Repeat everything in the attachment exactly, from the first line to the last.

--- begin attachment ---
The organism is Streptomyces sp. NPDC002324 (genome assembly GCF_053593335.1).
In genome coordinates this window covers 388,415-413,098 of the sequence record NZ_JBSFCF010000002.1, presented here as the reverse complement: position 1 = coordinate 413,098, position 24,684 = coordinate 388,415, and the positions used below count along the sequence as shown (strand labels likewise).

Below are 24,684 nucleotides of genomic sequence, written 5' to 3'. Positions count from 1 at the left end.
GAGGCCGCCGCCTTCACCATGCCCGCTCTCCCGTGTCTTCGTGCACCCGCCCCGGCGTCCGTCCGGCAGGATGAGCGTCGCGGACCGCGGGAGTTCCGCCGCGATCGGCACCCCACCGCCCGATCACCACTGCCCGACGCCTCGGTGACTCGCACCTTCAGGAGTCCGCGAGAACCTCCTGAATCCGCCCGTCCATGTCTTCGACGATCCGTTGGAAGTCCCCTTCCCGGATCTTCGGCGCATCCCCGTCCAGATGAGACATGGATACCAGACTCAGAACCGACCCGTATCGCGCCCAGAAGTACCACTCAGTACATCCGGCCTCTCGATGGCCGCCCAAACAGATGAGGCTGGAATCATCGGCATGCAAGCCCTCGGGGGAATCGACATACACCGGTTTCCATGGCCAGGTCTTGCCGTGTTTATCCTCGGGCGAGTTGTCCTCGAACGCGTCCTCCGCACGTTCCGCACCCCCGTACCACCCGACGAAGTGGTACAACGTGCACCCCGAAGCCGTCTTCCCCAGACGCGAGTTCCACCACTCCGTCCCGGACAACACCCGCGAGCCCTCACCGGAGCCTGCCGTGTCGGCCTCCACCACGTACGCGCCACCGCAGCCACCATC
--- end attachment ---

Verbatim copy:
The organism is Streptomyces sp. NPDC002324 (genome assembly GCF_053593335.1).
In genome coordinates this window covers 388,415-413,098 of the sequence record NZ_JBSFCF010000002.1, presented here as the reverse complement: position 1 = coordinate 413,098, position 24,684 = coordinate 388,415, and the positions used below count along the sequence as shown (strand labels likewise).

Below are 24,684 nucleotides of genomic sequence, written 5' to 3'. Positions count from 1 at the left end.
GAGGCCGCCGCCTTCACCATGCCCGCTCTCCCGTGTCTTCGTGCACCCGCCCCGGCGTCCGTCCGGCAGGATGAGCGTCGCGGACCGCGGGAGTTCCGCCGCGATCGGCACCCCACCGCCCGATCACCACTGCCCGACGCCTCGGTGACTCGCACCTTCAGGAGTCCGCGAGAACCTCCTGAATCCGCCCGTCCATGTCTTCGACGATCCGTTGGAAGTCCCCTTCCCGGATCTTCGGCGCATCCCCGTCCAGATGAGACATGGATACCAGACTCAGAACCGACCCGTATCGCGCCCAGAAGTACCACTCAGTACATCCGGCCTCTCGATGGCCGCCCAAACAGATGAGGCTGGAATCATCGGCATGCAAGCCCTCGGGGGAATCGACATACACCGGTTTCCATGGCCAGGTCTTGCCGTGTTTATCCTCGGGCGAGTTGTCCTCGAACGCGTCCTCCGCACGTTCCGCACCCCCGTACCACCCGACGAAGTGGTACAACGTGCACCCCGAAGCCGTCTTCCCCAGACGCGAGTTCCACCACTCCGTCCCGGACAACACCCGCGAGCCCTCACCGGAGCCTGCCGTGTCGGCCTCCACCACGTACGCGCCACCGCAGCCACCATC